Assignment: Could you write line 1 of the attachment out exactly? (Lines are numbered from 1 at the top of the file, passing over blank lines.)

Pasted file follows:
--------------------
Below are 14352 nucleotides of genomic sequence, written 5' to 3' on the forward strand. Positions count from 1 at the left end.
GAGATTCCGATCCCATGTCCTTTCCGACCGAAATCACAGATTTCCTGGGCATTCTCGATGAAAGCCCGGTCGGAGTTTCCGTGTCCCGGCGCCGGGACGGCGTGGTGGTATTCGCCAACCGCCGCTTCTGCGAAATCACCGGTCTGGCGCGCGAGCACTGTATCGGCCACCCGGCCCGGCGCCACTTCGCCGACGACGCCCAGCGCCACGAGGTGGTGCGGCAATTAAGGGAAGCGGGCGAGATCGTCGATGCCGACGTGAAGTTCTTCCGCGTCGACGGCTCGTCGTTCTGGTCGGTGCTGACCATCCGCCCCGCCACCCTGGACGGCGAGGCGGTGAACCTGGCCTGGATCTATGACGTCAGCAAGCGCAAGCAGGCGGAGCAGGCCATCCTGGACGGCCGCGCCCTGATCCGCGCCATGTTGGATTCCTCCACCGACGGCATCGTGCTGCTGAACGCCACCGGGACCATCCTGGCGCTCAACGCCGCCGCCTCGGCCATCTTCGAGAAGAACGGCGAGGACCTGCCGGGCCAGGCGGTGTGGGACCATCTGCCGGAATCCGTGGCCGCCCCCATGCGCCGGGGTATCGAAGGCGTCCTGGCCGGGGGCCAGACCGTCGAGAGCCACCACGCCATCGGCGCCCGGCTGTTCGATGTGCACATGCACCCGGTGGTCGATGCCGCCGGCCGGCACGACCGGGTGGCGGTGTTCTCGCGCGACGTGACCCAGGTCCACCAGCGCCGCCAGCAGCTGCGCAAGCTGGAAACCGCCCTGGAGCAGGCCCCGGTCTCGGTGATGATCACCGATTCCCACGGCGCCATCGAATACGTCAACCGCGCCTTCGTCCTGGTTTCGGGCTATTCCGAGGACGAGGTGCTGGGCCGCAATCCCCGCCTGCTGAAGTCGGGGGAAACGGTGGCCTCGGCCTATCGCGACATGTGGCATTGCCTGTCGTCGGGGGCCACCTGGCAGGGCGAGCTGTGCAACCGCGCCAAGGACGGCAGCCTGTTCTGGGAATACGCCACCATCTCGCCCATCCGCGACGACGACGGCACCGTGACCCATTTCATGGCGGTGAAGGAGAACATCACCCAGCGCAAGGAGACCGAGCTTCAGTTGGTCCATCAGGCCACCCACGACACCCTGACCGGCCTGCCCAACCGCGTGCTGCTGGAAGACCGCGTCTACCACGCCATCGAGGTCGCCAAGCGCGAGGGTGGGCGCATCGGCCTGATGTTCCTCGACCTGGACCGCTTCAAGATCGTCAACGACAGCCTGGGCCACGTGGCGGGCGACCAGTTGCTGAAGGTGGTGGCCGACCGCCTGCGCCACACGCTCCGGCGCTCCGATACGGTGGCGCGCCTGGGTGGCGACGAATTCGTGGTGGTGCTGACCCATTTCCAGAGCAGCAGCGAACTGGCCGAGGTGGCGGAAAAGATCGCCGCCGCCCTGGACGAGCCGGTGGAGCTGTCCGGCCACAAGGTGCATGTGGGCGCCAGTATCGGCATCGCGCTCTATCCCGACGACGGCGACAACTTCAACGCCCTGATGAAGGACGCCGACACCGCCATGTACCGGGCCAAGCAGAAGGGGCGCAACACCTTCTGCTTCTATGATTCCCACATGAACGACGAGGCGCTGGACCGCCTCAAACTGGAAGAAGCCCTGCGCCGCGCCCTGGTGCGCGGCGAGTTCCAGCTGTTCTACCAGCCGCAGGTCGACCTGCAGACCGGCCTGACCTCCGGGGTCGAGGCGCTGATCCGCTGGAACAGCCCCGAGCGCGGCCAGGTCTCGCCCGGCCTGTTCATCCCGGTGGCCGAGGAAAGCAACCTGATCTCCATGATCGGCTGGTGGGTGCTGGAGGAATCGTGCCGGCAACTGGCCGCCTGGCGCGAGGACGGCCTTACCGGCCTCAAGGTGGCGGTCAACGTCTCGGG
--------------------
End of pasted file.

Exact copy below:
Below are 14352 nucleotides of genomic sequence, written 5' to 3' on the forward strand. Positions count from 1 at the left end.